Right-hander Matt Albers started in Sale’s place and the White Sox planned to use multiple relievers. The crowd booed when Albers was announced as the starter as the teams warmed up.

Sale had been shown as the starter on the scoreboard until about 15 minutes before the scheduled first pitch, which was delayed 10 minutes by rain.

With the White Sox fading from playoff contention, Sale’s name has been mentioned as a possible trade target for contending teams.

The left-hander, 14-3 with a 3.18 ERA, has been outspoken in the past.

Sale was openly critical of team president Ken Williams during spring training when he said the son of teammate Adam LaRoche would no longer be allowed in the clubhouse. LaRoche retired as a result, and Sale hung LaRoche’s jersey in his locker.

The 27-year-old Sale has said he’d like to stay in Chicago. He was the 13th overall pick out of Florida Gulf Coast in 2010 and has been selected as an All-Star five times. He started for the American League in this month’s All-Star Game.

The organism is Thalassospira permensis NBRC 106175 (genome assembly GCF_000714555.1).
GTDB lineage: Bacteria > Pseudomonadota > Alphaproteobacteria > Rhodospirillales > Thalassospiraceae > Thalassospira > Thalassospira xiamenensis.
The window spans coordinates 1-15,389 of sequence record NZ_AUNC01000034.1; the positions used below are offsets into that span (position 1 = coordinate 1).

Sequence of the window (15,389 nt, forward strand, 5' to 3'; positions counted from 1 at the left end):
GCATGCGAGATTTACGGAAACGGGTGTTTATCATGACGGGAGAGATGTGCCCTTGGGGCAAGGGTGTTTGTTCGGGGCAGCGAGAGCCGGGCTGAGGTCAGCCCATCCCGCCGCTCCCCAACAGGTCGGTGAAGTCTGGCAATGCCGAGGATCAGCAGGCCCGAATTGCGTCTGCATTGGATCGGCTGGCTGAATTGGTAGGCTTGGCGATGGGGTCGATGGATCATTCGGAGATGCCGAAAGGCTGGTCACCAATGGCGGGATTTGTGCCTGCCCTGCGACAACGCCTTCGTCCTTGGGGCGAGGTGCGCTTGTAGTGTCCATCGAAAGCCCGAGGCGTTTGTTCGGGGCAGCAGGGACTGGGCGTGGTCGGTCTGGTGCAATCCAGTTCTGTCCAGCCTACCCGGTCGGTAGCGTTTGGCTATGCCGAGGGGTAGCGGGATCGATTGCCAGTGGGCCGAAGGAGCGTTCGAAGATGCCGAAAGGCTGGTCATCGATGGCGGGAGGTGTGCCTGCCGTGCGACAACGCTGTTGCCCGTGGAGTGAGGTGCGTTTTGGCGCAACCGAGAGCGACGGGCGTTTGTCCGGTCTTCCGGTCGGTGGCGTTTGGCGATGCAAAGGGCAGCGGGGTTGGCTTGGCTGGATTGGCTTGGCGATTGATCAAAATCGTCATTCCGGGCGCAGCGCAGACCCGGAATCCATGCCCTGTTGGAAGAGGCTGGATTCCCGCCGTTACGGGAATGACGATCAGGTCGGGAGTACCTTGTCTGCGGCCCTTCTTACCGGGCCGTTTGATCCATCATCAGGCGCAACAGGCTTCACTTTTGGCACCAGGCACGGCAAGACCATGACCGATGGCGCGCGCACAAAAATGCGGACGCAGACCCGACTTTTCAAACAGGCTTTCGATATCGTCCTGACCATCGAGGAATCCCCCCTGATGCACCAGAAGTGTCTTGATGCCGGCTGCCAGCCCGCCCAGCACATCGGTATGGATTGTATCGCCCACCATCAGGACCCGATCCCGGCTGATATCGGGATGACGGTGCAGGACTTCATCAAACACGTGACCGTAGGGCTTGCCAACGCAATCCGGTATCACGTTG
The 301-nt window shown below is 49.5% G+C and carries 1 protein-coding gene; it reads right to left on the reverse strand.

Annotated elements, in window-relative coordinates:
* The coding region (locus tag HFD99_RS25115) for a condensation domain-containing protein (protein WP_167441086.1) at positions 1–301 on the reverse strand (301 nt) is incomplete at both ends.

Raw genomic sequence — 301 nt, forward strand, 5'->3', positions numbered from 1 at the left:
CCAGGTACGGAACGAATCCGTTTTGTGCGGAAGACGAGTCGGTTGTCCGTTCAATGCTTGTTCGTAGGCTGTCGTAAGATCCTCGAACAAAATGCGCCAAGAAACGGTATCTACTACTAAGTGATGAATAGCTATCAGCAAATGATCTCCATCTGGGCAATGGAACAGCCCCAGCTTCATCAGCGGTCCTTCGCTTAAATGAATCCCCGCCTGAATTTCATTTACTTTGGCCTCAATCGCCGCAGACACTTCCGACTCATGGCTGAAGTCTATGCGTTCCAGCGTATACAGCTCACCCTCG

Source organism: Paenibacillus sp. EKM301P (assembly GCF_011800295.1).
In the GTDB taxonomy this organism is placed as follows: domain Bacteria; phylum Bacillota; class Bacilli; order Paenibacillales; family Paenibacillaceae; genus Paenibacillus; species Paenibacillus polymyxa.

Sale, who is 71-43 in his career, entered the day leading the majors with 133 innings pitched and three complete games.

In his last outing Monday, Sale allowed one hit over eight shutout innings before closer David Robertson gave up four runs in the ninth in Chicago’s loss to Seattle.

The White Sox, who started 23-10, had dropped eight of nine games before Saturday and sat in fourth place in the AL Central, creating speculation that Sale and fellow lefty Jose Quintana could be dealt.

Hahn said Thursday the White Sox were “mired in mediocrity” and hinted at possible big roster changes.

Tigers GM Al Avila said before the game that many teams were looking for starting pitching.

“Yet there are not as many good starting pitchers available,” Avila said. “And the guys that may come available are going to come at a steep price.